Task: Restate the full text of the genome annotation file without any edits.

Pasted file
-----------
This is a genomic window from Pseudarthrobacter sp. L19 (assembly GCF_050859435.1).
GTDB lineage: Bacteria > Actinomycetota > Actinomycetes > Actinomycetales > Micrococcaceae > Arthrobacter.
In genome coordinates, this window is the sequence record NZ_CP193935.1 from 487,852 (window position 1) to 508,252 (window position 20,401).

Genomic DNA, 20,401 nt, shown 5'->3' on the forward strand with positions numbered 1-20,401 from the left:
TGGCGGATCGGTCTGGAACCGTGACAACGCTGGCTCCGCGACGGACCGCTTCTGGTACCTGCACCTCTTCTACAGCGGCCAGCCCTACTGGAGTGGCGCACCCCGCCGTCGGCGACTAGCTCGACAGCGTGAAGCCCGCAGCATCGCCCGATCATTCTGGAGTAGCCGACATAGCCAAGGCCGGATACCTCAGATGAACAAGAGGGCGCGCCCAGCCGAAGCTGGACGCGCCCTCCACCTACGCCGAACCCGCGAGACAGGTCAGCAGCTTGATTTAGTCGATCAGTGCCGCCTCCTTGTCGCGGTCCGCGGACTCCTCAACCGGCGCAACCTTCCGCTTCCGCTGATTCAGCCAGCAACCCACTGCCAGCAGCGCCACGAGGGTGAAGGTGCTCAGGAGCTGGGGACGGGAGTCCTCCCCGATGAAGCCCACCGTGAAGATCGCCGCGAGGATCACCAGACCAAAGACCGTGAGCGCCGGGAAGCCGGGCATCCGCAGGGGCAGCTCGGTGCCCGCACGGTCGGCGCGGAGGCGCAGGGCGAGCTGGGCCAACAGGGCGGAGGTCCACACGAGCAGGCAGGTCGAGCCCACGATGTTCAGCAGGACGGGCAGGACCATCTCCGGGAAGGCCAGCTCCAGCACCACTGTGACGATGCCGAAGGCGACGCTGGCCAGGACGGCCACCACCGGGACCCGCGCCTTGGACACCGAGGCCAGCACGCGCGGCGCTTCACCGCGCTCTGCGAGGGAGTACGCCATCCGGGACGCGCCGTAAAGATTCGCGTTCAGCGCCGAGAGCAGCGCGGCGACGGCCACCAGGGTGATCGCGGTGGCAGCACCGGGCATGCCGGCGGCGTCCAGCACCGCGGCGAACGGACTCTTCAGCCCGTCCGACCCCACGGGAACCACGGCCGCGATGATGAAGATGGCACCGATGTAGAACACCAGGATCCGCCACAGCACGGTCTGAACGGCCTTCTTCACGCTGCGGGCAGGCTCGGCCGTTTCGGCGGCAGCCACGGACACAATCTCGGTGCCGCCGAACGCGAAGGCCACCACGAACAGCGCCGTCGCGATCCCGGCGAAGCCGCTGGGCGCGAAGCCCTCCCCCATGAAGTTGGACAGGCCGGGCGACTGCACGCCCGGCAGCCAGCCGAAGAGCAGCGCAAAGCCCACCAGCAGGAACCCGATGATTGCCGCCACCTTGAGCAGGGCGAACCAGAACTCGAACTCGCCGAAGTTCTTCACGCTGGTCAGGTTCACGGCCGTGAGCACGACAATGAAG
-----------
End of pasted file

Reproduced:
This is a genomic window from Pseudarthrobacter sp. L19 (assembly GCF_050859435.1).
GTDB lineage: Bacteria > Actinomycetota > Actinomycetes > Actinomycetales > Micrococcaceae > Arthrobacter.
In genome coordinates, this window is the sequence record NZ_CP193935.1 from 487,852 (window position 1) to 508,252 (window position 20,401).

Genomic DNA, 20,401 nt, shown 5'->3' on the forward strand with positions numbered 1-20,401 from the left:
TGGCGGATCGGTCTGGAACCGTGACAACGCTGGCTCCGCGACGGACCGCTTCTGGTACCTGCACCTCTTCTACAGCGGCCAGCCCTACTGGAGTGGCGCACCCCGCCGTCGGCGACTAGCTCGACAGCGTGAAGCCCGCAGCATCGCCCGATCATTCTGGAGTAGCCGACATAGCCAAGGCCGGATACCTCAGATGAACAAGAGGGCGCGCCCAGCCGAAGCTGGACGCGCCCTCCACCTACGCCGAACCCGCGAGACAGGTCAGCAGCTTGATTTAGTCGATCAGTGCCGCCTCCTTGTCGCGGTCCGCGGACTCCTCAACCGGCGCAACCTTCCGCTTCCGCTGATTCAGCCAGCAACCCACTGCCAGCAGCGCCACGAGGGTGAAGGTGCTCAGGAGCTGGGGACGGGAGTCCTCCCCGATGAAGCCCACCGTGAAGATCGCCGCGAGGATCACCAGACCAAAGACCGTGAGCGCCGGGAAGCCGGGCATCCGCAGGGGCAGCTCGGTGCCCGCACGGTCGGCGCGGAGGCGCAGGGCGAGCTGGGCCAACAGGGCGGAGGTCCACACGAGCAGGCAGGTCGAGCCCACGATGTTCAGCAGGACGGGCAGGACCATCTCCGGGAAGGCCAGCTCCAGCACCACTGTGACGATGCCGAAGGCGACGCTGGCCAGGACGGCCACCACCGGGACCCGCGCCTTGGACACCGAGGCCAGCACGCGCGGCGCTTCACCGCGCTCTGCGAGGGAGTACGCCATCCGGGACGCGCCGTAAAGATTCGCGTTCAGCGCCGAGAGCAGCGCGGCGACGGCCACCAGGGTGATCGCGGTGGCAGCACCGGGCATGCCGGCGGCGTCCAGCACCGCGGCGAACGGACTCTTCAGCCCGTCCGACCCCACGGGAACCACGGCCGCGATGATGAAGATGGCACCGATGTAGAACACCAGGATCCGCCACAGCACGGTCTGAACGGCCTTCTTCACGCTGCGGGCAGGCTCGGCCGTTTCGGCGGCAGCCACGGACACAATCTCGGTGCCGCCGAACGCGAAGGCCACCACGAACAGCGCCGTCGCGATCCCGGCGAAGCCGCTGGGCGCGAAGCCCTCCCCCATGAAGTTGGACAGGCCGGGCGACTGCACGCCCGGCAGCCAGCCGAAGAGCAGCGCAAAGCCCACCAGCAGGAACCCGATGATTGCCGCCACCTTGAGCAGGGCGAACCAGAACTCGAACTCGCCGAAGTTCTTCACGCTGGTCAGGTTCACGGCCGTGAGCACGACAATGAAG